If you’re interested in learning more about equestrian safeguarding training and would like to receive a tailor-made quote for your team, please call our office on 01327 552030 or email us at email@example.com.
Avoid lone-working with children under 18…
We know it isn’t always possible for there to be more than one adult present at all times when you’re working around the yard with children, especially if you have young volunteers helping out at the stables. However, we recommend you try as much as possible to avoid one adult member of staff being alone with a child or children to avoid any harmful allegations or foul play.
For example, if an adult member of staff/volunteer is mucking out a stable with a volunteer under the age of 18, you should make sure there is another adult member of staff present in the same area at all times. This person can then be a witness to any suspicious behaviour and in most cases should be able to overhear any conversation happening between the two in the stable. We understand this may not be possible or practical sometimes, so if this is the case, think about other ways you can take responsibility for safeguarding in your situation—such as making sure doors are left open at all times.
Complete DBS checks for new staff…
A DBS check (previously called a criminal record or CRB check) is an important part of the safer recruitment process. You should endeavour to get a DBS check completed on any new member of staff who will be working with or around children, young adults, and vulnerable adults.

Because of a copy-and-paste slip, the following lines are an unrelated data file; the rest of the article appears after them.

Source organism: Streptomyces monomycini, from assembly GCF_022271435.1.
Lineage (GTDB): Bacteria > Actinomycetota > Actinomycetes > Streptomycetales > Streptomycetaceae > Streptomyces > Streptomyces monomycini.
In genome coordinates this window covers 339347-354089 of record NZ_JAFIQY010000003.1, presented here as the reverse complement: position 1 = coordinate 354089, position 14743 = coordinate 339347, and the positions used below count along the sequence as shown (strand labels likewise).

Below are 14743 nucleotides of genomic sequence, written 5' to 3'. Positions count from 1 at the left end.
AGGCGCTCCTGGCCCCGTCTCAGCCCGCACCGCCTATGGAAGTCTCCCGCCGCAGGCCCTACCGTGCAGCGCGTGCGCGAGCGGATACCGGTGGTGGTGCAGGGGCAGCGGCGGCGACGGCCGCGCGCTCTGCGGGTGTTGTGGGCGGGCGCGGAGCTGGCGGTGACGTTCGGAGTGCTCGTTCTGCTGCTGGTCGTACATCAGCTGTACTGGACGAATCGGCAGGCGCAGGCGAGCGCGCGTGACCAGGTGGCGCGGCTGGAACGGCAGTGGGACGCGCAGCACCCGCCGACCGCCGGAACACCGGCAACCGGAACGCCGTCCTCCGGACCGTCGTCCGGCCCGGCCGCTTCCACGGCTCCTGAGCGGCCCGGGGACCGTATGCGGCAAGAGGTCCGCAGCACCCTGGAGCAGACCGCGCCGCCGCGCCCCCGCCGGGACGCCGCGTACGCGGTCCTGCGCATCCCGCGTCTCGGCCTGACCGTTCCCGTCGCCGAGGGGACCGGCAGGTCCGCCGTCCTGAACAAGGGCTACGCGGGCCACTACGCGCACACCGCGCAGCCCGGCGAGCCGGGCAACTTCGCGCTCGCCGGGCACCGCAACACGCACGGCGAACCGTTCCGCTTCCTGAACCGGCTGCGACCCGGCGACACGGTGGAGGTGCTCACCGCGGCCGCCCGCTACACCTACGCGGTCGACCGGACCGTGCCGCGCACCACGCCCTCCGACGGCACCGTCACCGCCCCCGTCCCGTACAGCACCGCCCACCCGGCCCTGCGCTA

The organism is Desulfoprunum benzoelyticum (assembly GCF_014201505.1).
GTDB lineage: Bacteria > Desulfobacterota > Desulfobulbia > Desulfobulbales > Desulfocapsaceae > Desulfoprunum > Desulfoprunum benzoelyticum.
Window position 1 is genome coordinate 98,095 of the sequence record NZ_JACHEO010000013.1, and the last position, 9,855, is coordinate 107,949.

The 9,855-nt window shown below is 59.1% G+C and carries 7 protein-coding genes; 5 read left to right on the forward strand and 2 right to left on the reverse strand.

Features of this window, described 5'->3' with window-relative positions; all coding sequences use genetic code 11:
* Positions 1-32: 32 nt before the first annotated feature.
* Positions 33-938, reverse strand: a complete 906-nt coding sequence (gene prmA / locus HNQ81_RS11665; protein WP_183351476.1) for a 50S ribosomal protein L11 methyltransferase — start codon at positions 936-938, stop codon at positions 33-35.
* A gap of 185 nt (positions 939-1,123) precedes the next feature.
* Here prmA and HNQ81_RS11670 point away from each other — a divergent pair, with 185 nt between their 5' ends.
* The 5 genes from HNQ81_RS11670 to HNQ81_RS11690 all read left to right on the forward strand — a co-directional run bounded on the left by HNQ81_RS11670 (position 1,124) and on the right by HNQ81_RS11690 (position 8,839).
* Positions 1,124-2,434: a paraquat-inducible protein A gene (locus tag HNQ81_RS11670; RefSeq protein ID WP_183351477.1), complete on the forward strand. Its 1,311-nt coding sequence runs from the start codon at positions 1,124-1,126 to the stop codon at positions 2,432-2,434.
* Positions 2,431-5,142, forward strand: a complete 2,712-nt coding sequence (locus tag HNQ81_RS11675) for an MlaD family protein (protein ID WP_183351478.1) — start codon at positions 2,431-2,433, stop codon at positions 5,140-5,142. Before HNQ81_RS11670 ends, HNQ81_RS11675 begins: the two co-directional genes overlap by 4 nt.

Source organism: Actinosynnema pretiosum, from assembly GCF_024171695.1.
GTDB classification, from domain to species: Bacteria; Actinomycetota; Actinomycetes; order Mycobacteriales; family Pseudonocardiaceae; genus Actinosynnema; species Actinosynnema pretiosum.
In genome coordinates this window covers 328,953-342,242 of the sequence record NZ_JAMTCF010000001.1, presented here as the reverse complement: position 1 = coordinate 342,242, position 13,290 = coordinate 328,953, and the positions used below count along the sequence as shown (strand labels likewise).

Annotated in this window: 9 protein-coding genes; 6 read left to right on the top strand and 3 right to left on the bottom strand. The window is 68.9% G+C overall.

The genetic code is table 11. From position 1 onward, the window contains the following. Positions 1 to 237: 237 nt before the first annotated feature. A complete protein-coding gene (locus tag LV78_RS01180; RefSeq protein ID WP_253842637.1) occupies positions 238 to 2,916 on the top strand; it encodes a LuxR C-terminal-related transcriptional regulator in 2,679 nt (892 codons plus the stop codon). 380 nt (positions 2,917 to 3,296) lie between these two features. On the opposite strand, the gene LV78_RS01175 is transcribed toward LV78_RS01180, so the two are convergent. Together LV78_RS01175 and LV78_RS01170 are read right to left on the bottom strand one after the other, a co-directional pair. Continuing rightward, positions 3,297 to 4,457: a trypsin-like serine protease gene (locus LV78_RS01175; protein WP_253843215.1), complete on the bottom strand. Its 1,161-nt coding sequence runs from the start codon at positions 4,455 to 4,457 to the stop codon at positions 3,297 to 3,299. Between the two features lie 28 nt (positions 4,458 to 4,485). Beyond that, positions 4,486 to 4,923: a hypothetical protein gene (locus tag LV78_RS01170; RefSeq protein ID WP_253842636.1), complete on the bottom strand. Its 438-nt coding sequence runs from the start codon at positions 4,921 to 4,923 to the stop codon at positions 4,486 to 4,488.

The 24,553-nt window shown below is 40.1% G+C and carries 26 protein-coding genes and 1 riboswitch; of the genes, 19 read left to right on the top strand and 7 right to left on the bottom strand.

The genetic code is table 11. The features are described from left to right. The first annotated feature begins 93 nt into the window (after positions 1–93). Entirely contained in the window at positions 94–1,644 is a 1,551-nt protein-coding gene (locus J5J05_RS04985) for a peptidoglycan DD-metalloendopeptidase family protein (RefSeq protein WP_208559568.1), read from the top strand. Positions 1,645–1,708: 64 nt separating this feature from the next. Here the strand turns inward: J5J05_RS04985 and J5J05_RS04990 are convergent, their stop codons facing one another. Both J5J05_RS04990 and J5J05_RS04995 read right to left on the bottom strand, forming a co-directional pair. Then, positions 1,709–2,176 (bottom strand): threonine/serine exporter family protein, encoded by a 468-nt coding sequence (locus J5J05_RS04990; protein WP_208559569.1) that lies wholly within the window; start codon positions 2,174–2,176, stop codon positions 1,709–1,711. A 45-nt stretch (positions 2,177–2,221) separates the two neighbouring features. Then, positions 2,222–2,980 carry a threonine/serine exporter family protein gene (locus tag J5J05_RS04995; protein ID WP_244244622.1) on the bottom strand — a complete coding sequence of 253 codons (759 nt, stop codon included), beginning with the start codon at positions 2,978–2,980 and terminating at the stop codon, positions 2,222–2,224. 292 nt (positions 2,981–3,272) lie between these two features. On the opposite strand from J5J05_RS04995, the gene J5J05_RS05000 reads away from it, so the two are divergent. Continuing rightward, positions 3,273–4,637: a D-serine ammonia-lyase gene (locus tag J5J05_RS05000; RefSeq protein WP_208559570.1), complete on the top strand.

We recommend you complete a DBS check prior to hiring any new member of staff. It is your decision whether or not volunteers at your workplace must have a DBS check, though it is always best to check with your local authority to find out the recommended safeguarding practice for your area. Remember, it is always better to be safe than sorry.
Ensure your safeguarding training is in line with the British Horse Society expectations…
You will be inspected on your safeguarding training, and in the event of any safeguarding incident happening on your premises, your whole team’s safeguarding approach will be under scrutiny. It is always best to ensure that you are not only taking the relevant level of safeguarding training for your role in the equestrian environment, but that you are training with a provider who understands the equestrian sector specifically and has developed their courses to include the most current industry guidance.
Each of our three online equestrian safeguarding courses has been developed in association with the British Equestrian Federation and is designed to give you the most up to date equestrian safeguarding knowledge. We care about your reputation as much as we care about promoting the safety of everyone in your workplace—which is to say, we care a lot.
Got a question about equestrian safeguarding training?
If you would like to speak to a member of our friendly customer support team about equestrian safeguarding training, please get in touch with us by calling 01327 552030 or emailing us at firstname.lastname@example.org today. Alternatively, you can use the live chat feature on this website to chat to us with any questions during office hours.
The Child Protection Company offices are open from 9am to 5.30pm, Monday to Friday.